Grief is tied to so much in my life. ‘[Grief]” is everything’ – Max Porter in Grief is a Thing with Feathers. ‘It is the fabric of selfhood, and beautifully chaotic.’ A book about the death of a mother and a wife, Grief is a Thing with Feathers wants you to understand grief through parallels, manifestations and the way it fucks up your life. Grief is nebulous, and it morphs itself into different forms. I intensely experienced loss and didn’t understood how to isolate myself from it. So instead I embraced it: I have ‘eaten sorrow’ and I have created ghosts.

And ghosts haunt. That is their function.

In Guillermo del Toro’s Crimson Peak, ghosts act as lighthouses, warning the weary traveler-heroine Edith and telling her to change direction, to go back. The ability to see ghosts is given to her as a gift and she uses it to survive. But the ghosts themselves are grieving when they warn her. They carry the heavy burden of past horrors: they are bloody and they are black, frightening figures because their grief is veneering their very fabric and presence, living on the cusp of life and death. Contrastingly, in Grief is a Thing with Feathers, Max Porter writes ‘ghosts do not haunt, they regress.’ They are imitations of a life lived behind the veil. In Crimson Peak, I was perplexed by the weaving of trauma and existence into embodiment. The ghosts that follow Edith are more than memories of a place – they reverberate the very real horror of the past. Like our own ghosts. And like, Edith, I don’t deal well with paler imitations of existence.

Grief and ghosting are polyphonic; they echo, they are caves, and absent shells. They are hollowed out, and they are absences.

Ghosts. I’m sick of fucking ghosts.


From Woolf to Sackville-West, on Thursday, July 24 1927:

Dearest Creature,
… how nice it is of me to be writing to you, when you’re not writing to me.




I have always been an intense person. I struggle with withholding myself from other people, worry that I come off too strong, too obsessive. Too too too. Over time what I did seemed normal, still seems like the natural response: I withdrew from interactions, withheld a large part of me. Became the listener instead of the talker, became the observer who watches people. I envied people who came off as hearty. The mere word heart has become difficult to bear, especially when I envisage it as something specially crafted, a tender morsel of shape and feeling within a person. My fingers itch, desiring to carve something similar out of the stone in me.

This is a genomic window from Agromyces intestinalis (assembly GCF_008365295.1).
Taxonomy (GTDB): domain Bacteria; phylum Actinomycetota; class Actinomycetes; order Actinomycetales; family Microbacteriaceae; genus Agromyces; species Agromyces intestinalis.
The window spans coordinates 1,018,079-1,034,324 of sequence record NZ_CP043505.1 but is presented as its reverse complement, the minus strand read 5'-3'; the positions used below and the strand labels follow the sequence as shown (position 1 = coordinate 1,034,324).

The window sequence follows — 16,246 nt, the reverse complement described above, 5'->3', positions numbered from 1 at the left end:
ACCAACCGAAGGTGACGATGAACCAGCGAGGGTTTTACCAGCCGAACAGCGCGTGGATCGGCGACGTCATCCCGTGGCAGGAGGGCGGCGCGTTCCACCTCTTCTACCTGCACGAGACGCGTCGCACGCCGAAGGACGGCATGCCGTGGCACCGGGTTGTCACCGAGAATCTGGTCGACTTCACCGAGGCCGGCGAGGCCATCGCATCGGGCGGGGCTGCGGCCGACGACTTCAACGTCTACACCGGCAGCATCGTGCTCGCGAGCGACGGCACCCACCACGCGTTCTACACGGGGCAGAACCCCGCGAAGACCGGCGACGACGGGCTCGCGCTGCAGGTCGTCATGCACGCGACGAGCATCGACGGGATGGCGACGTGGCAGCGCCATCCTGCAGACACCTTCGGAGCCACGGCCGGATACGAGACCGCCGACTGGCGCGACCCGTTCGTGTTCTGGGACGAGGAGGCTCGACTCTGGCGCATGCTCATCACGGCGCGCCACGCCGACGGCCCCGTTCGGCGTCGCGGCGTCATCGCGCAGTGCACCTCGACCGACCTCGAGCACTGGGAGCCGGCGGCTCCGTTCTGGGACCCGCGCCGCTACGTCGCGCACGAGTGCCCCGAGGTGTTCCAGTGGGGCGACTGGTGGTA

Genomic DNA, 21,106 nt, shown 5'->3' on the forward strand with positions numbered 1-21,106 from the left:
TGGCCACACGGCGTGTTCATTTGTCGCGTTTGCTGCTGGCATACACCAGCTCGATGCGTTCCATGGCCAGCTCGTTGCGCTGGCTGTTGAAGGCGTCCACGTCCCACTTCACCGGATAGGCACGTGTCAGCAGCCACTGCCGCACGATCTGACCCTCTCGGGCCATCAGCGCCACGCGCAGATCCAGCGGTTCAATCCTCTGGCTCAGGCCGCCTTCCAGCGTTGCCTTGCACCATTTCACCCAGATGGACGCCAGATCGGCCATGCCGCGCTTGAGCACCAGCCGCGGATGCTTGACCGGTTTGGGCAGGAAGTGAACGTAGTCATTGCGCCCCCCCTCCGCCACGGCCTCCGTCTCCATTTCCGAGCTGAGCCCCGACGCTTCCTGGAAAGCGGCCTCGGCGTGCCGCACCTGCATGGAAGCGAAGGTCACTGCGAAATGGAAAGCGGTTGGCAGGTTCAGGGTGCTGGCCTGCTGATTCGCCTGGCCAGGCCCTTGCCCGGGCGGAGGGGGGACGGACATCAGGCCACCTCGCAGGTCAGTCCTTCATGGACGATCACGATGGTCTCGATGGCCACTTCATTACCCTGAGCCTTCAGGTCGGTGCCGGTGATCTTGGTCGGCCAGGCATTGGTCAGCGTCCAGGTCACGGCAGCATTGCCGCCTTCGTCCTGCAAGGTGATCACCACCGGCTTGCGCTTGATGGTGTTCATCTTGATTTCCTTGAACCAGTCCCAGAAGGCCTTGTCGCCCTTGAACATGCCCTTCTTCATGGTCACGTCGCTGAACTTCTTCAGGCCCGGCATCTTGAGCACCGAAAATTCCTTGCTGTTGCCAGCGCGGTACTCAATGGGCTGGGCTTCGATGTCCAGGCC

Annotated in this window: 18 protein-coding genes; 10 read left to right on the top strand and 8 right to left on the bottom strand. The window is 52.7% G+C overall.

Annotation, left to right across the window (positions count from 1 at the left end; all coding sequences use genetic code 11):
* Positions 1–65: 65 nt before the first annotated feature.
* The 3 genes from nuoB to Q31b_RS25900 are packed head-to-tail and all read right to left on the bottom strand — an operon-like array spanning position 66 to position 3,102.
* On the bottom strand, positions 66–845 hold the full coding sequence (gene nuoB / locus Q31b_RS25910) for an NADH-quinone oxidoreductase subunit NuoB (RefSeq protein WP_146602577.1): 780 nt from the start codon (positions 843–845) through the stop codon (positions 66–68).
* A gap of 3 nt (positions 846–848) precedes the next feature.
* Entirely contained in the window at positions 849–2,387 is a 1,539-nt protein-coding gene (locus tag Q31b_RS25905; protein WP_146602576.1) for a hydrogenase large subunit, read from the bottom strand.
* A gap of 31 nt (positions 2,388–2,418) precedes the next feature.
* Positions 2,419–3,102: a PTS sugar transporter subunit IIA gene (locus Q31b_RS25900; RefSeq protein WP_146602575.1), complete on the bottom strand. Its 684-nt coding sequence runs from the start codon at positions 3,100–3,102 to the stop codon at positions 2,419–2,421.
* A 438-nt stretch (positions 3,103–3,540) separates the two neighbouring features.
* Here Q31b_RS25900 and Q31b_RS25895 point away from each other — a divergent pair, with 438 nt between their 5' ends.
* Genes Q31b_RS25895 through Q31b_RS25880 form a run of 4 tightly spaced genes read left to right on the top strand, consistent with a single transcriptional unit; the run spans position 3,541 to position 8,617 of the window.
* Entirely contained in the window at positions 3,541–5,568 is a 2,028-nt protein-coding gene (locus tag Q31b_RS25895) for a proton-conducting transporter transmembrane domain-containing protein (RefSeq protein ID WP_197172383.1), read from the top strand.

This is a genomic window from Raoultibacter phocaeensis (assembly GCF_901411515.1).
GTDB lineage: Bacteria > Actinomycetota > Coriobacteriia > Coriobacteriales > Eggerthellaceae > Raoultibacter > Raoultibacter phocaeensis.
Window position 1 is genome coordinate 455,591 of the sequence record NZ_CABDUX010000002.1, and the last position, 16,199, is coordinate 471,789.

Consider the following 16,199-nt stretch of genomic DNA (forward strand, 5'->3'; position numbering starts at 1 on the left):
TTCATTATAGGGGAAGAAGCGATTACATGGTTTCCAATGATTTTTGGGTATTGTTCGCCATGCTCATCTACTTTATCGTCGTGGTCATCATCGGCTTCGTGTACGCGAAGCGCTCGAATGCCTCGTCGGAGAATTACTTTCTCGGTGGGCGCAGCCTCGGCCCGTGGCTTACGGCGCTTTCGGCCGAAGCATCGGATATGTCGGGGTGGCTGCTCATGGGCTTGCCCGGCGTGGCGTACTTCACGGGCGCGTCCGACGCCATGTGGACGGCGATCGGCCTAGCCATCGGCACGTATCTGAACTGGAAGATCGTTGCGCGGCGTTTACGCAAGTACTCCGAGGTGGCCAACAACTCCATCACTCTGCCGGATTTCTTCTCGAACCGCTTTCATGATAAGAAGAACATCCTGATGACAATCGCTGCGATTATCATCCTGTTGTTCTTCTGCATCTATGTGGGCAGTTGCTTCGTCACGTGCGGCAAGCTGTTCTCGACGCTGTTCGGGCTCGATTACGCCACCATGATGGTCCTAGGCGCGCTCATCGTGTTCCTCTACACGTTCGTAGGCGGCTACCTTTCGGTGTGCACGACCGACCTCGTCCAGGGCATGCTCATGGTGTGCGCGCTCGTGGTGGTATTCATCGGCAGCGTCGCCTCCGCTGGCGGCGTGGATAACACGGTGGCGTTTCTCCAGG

I am harbouring a stone, a small, hard seed that resists growth, is barren. I have supposed this was the filling feeling I was missing.

I have been learning that being vulnerable is like carrying a kitchen knife. A blade to spill feeling. Carving oranges out of stones. Carving pips, seeds. Feeling juice on my fingers. Feeling.

She was the second woman I have ever fallen in love with. The first was a girl back in high school, in Year Eight. She had long, dark brown hair, the same shade as Harry Potter’s, and she wore round spectacles, too, which only enhanced her image in my mind as Harry Potter. I assumed that my obsession with her was due to my infatuation with the lightning-scarred hero of the Rowling legacy. I never really spoke to her, and we were always in separate classes. I don’t even remember her name.

I am beginning to understand that, in 2008, I confused myself purposely to exist with myself. By explaining myself away and in lacking the vocabulary to exist with myself – I did not really have a full form. I saw a mirage of myself and kept walking towards it. I did not know what else could exist beside me, specifically, because I didn’t – but I could imagine. I only lacked a language to understand.

When I think I am in love with someone – someone gentler than I, someone who hesitates and retracts after they’ve uttered a terrible word about someone, who recoils physically when gossiping despite taking immense pleasure in the act – I remember how pleasurable guilt feels. I like the pleasure of not understanding why I feel guilty. I think about kissing her. I do love someone else. I feel guilty.